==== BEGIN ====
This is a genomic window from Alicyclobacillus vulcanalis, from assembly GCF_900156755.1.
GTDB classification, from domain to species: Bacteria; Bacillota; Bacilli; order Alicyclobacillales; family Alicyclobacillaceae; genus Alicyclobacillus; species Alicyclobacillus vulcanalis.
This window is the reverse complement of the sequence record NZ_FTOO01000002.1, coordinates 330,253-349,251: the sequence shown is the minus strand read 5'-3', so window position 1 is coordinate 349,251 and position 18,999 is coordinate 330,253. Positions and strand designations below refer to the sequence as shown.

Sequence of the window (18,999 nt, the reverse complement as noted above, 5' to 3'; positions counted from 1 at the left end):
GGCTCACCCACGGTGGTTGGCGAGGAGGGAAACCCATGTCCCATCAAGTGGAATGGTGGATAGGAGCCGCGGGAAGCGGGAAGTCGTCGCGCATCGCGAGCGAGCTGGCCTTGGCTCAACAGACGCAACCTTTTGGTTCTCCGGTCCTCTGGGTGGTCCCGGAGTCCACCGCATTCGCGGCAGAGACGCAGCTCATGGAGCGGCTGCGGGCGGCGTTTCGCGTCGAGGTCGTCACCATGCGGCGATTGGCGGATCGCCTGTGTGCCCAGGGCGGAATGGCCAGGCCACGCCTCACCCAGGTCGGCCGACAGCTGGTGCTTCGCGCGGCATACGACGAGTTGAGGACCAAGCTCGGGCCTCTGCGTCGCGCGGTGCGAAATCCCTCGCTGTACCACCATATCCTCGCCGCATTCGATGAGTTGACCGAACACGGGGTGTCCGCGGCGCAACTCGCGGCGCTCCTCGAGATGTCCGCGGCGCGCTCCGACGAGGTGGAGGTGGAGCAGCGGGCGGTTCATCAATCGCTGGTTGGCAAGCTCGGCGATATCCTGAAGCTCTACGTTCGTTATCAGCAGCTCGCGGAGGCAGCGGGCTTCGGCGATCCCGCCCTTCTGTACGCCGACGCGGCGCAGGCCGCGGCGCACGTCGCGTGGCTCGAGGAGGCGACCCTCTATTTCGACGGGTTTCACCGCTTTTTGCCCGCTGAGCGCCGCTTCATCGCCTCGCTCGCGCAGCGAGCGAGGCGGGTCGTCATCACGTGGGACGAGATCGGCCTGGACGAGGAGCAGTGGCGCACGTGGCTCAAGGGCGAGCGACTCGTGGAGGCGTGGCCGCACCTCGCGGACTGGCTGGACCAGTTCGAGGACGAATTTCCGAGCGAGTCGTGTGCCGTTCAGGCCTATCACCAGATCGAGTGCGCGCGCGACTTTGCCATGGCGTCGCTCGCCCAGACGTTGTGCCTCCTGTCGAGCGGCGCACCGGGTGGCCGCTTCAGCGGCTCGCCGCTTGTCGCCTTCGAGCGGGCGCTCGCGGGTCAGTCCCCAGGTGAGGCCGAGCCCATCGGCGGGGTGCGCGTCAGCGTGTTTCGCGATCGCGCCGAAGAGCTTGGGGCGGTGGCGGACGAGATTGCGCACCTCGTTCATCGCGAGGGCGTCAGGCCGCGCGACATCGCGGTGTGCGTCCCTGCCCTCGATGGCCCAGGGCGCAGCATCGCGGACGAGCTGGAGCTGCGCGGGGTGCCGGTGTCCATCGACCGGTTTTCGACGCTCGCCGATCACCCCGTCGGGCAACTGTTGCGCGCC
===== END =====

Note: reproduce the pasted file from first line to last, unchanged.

This is a genomic window from Alicyclobacillus vulcanalis, from assembly GCF_900156755.1.
GTDB classification, from domain to species: Bacteria; Bacillota; Bacilli; order Alicyclobacillales; family Alicyclobacillaceae; genus Alicyclobacillus; species Alicyclobacillus vulcanalis.
This window is the reverse complement of the sequence record NZ_FTOO01000002.1, coordinates 330,253-349,251: the sequence shown is the minus strand read 5'-3', so window position 1 is coordinate 349,251 and position 18,999 is coordinate 330,253. Positions and strand designations below refer to the sequence as shown.

Sequence of the window (18,999 nt, the reverse complement as noted above, 5' to 3'; positions counted from 1 at the left end):
GGCTCACCCACGGTGGTTGGCGAGGAGGGAAACCCATGTCCCATCAAGTGGAATGGTGGATAGGAGCCGCGGGAAGCGGGAAGTCGTCGCGCATCGCGAGCGAGCTGGCCTTGGCTCAACAGACGCAACCTTTTGGTTCTCCGGTCCTCTGGGTGGTCCCGGAGTCCACCGCATTCGCGGCAGAGACGCAGCTCATGGAGCGGCTGCGGGCGGCGTTTCGCGTCGAGGTCGTCACCATGCGGCGATTGGCGGATCGCCTGTGTGCCCAGGGCGGAATGGCCAGGCCACGCCTCACCCAGGTCGGCCGACAGCTGGTGCTTCGCGCGGCATACGACGAGTTGAGGACCAAGCTCGGGCCTCTGCGTCGCGCGGTGCGAAATCCCTCGCTGTACCACCATATCCTCGCCGCATTCGATGAGTTGACCGAACACGGGGTGTCCGCGGCGCAACTCGCGGCGCTCCTCGAGATGTCCGCGGCGCGCTCCGACGAGGTGGAGGTGGAGCAGCGGGCGGTTCATCAATCGCTGGTTGGCAAGCTCGGCGATATCCTGAAGCTCTACGTTCGTTATCAGCAGCTCGCGGAGGCAGCGGGCTTCGGCGATCCCGCCCTTCTGTACGCCGACGCGGCGCAGGCCGCGGCGCACGTCGCGTGGCTCGAGGAGGCGACCCTCTATTTCGACGGGTTTCACCGCTTTTTGCCCGCTGAGCGCCGCTTCATCGCCTCGCTCGCGCAGCGAGCGAGGCGGGTCGTCATCACGTGGGACGAGATCGGCCTGGACGAGGAGCAGTGGCGCACGTGGCTCAAGGGCGAGCGACTCGTGGAGGCGTGGCCGCACCTCGCGGACTGGCTGGACCAGTTCGAGGACGAATTTCCGAGCGAGTCGTGTGCCGTTCAGGCCTATCACCAGATCGAGTGCGCGCGCGACTTTGCCATGGCGTCGCTCGCCCAGACGTTGTGCCTCCTGTCGAGCGGCGCACCGGGTGGCCGCTTCAGCGGCTCGCCGCTTGTCGCCTTCGAGCGGGCGCTCGCGGGTCAGTCCCCAGGTGAGGCCGAGCCCATCGGCGGGGTGCGCGTCAGCGTGTTTCGCGATCGCGCCGAAGAGCTTGGGGCGGTGGCGGACGAGATTGCGCACCTCGTTCATCGCGAGGGCGTCAGGCCGCGCGACATCGCGGTGTGCGTCCCTGCCCTCGATGGCCCAGGGCGCAGCATCGCGGACGAGCTGGAGCTGCGCGGGGTGCCGGTGTCCATCGACCGGTTTTCGACGCTCGCCGATCACCCCGTCGGGCAACTGTTGCGCGCC